Activist Pushes Pandora to Put Itself Back on the Block (NYT)
Pandora Media, the largest Internet radio service, has become the target of an activist shareholder who is urging the company to renew plans to sell itself. Corvex Management, a hedge fund managed by Keith Meister, has taken a 9.9 percent stake in Pandora by acquiring 22.7 million shares and share equivalents, making it the largest shareholder, according to a regulatory filing on Monday. Corvex’s stake is worth about $230 million at Monday’s closing stock price.

Walmart Theft Suspect Told Cops She Was "Too Lazy" To Pay For Stolen Sex Toys (TSG)
A Walmart shopper arrested Saturday night for stealing a sex toy, lubricant, and a “vibrating penis ring” told police that she was “too lazy” to pay for the items, which she had stashed in her purse. Therasa Prine, 25, was collared after exiting a Walmart in St. Petersburg, according to an arrest affidavit. While Prine paid for some items, she allegedly sought to boost other goods, including a Trojan Ultra Touch personal massager, K-Y Intense Arousal Gel, and a LifeStyles vibrating ring. In addition to a shoplifting count, Prine is facing narcotics charges since cops found marijuana and the painkiller Dilaudid in her purse.

Standard Life Chairman Says Executive Pay Too High in London (Bloomberg)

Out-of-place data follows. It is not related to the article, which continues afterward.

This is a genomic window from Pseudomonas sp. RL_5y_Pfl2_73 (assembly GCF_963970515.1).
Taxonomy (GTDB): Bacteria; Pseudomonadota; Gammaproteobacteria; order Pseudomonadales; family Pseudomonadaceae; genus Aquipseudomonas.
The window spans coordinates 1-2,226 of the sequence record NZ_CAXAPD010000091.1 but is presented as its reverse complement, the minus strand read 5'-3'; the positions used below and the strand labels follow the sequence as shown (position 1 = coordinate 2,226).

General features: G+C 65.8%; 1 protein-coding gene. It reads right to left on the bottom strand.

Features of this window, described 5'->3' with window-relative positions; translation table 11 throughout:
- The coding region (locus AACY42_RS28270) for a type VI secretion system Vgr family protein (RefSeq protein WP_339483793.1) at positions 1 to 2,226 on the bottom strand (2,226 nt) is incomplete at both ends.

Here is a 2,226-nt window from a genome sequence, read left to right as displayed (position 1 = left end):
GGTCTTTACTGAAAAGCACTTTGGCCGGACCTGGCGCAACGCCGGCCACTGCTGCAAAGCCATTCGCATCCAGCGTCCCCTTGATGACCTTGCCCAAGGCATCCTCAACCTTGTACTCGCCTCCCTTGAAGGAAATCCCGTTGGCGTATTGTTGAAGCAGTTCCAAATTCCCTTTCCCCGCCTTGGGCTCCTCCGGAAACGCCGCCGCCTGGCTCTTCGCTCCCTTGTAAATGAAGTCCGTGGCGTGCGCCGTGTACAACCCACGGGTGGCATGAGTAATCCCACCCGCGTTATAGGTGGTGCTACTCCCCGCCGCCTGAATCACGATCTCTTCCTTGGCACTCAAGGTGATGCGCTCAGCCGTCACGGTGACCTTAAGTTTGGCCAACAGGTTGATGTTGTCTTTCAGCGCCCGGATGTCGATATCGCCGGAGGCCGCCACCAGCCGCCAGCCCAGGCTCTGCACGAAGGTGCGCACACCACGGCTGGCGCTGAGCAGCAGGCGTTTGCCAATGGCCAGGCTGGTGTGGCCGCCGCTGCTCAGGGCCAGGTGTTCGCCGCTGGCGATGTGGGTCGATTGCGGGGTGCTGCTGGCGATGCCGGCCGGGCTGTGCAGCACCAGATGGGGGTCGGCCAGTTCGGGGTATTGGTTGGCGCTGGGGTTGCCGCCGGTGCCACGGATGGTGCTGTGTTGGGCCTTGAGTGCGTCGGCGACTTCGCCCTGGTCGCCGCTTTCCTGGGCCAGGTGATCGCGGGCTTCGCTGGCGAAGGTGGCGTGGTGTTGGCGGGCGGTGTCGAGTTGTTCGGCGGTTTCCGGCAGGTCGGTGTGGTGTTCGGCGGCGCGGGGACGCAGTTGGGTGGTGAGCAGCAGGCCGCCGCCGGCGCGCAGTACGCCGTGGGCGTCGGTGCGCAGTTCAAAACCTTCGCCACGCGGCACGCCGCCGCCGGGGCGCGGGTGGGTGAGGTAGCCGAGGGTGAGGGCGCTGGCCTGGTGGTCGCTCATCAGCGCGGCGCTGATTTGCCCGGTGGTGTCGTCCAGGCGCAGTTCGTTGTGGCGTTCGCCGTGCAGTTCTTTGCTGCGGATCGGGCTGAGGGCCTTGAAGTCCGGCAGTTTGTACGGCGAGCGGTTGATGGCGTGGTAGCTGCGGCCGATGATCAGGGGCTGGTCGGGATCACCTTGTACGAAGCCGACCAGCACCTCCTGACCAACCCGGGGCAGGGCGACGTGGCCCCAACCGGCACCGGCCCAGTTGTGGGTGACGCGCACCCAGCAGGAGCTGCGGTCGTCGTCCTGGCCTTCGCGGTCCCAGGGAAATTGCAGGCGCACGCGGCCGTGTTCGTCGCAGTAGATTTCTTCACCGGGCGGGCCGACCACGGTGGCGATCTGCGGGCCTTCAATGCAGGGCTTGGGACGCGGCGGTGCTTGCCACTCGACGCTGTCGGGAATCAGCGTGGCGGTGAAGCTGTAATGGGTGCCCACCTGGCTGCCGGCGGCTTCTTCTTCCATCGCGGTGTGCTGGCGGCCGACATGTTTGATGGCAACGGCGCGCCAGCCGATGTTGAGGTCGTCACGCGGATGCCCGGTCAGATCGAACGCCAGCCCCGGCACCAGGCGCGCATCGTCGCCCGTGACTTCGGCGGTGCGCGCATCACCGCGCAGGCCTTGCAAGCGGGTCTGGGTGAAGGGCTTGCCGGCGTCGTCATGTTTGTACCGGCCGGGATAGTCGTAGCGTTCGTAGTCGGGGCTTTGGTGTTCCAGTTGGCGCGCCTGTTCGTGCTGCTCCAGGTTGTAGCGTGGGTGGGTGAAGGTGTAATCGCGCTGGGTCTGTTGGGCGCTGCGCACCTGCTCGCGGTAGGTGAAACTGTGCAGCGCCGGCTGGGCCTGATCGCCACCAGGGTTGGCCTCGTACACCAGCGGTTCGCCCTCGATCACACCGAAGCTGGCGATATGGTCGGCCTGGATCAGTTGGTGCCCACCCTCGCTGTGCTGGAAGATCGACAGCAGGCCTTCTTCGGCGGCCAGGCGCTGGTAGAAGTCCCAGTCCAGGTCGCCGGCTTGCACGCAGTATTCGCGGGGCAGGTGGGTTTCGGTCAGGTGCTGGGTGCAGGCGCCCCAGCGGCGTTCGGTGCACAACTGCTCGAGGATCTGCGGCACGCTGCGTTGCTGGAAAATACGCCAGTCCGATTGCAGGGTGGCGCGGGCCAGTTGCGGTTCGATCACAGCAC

Standard Life Plc Chairman Gerry Grimstone told shareholders at the firm’s annual general meeting in London that executive pay is “too high” across the U.K.’s financial services industry. Grimstone made his comments as investors holding 22.3 percent of Standard Life shares voted against the remuneration report. That compares with the rest of the resolutions, which all had more than 90 percent support, results from Edinburgh-based Standard Life showed.

The Commodity That No One Knows About But Everybody Wants to Buy (Bloomberg)
The world’s mines and steel plants got so devalued during the commodity slump that some were just given away by owners struggling to cut losses or debt. But there’s at least one metal that’s been attracting a lot of attention. Niobium -- named for a Greek goddess who became a symbol of the tragic mourning mother -- is used to produce stronger, lighter steel for industrial pipes and aircraft parts. It is mined in only three places on Earth, and the price of every kilogram is seven times higher than copper.